User Tag List

Page 1 of 2 1 2 LastLast
Results 1 to 10 of 11

Thread: Melted Breaker

  1. #1
    Join Date
    Dec 2009
    Posts
    11
    Mentioned
    0 Post(s)
    Tagged
    0 Thread(s)

    Melted Breaker

    I had a service call where a 70 amp Square D QO breaker and loadcenter that serve as a disconnect for an electric strip heat unit had melted down and fused to each other. After installing a new breaker and loadcenter I observed that the new breaker is getting too hot. Read with a Fluke laser thermometer it reaches 120 degrees on the load side lugs of one phase. When reading the current draw with a Fluke meter, A phase reads 59 amps and B phase reads 54 amps, however the A phase is reaching 120 degrees while the B phase is at 84 degrees. The breaker is rated at 40 degrees Celsius ( 104 Fahrenheit). All connections are tight and the breaker is stabbed in correctly and making good contact. Can anyone provide any ideas as to why this is happening? I fear that the new breaker and loadcenter will melt down also. The HVAC man says there is nothing wrong with his unit.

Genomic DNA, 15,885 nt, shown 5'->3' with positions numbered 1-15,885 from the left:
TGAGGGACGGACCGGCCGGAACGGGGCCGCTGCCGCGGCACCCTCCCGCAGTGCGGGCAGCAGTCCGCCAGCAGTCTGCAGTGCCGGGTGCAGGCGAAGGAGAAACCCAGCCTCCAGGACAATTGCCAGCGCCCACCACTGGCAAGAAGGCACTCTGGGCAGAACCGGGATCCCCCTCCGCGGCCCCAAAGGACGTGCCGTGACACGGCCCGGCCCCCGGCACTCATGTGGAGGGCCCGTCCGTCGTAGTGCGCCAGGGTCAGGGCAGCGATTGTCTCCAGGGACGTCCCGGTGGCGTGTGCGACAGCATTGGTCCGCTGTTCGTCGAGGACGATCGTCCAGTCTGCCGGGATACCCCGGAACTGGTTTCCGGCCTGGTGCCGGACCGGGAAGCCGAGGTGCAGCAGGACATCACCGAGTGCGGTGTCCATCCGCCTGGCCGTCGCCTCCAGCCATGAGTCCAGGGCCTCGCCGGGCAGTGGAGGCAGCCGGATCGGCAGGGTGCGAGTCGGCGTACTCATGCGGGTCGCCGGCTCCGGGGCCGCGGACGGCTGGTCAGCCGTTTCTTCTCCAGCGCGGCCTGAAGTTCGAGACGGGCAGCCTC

2. #2
    Join Date
    Dec 2006
    Location
    Eastern Oregon
    Posts
    3,787
    Mentioned
    0 Post(s)
    Tagged
    0 Thread(s)
    It sounds to me like you didn't size your breaker at 125% for continuous loads. 59x1.25%=73.75 amps

  3. #3
    Join Date
    Feb 2003
    Location
    Illinois
    Posts
    24,140
    Mentioned
    0 Post(s)
    Tagged
    0 Thread(s)
    You have a bad connection at the bus, within the breaker or at the conductor termination. There should not be that much difference between the two temperatures you measured. Did you measure the votlage drop between the bus and the load side of the breaker?
    Note, I am not saying that the 120F at the termination point is too hot, but with the load on each pole being as close as they are, the temperatures should not have that much difference.
    Don, Illinois
    (All code citations are 2017 unless otherwise noted)

  4. #4
    Join Date
    Sep 2009
    Posts
    1,279
    Mentioned
    0 Post(s)
    Tagged
    0 Thread(s)

    modulating control?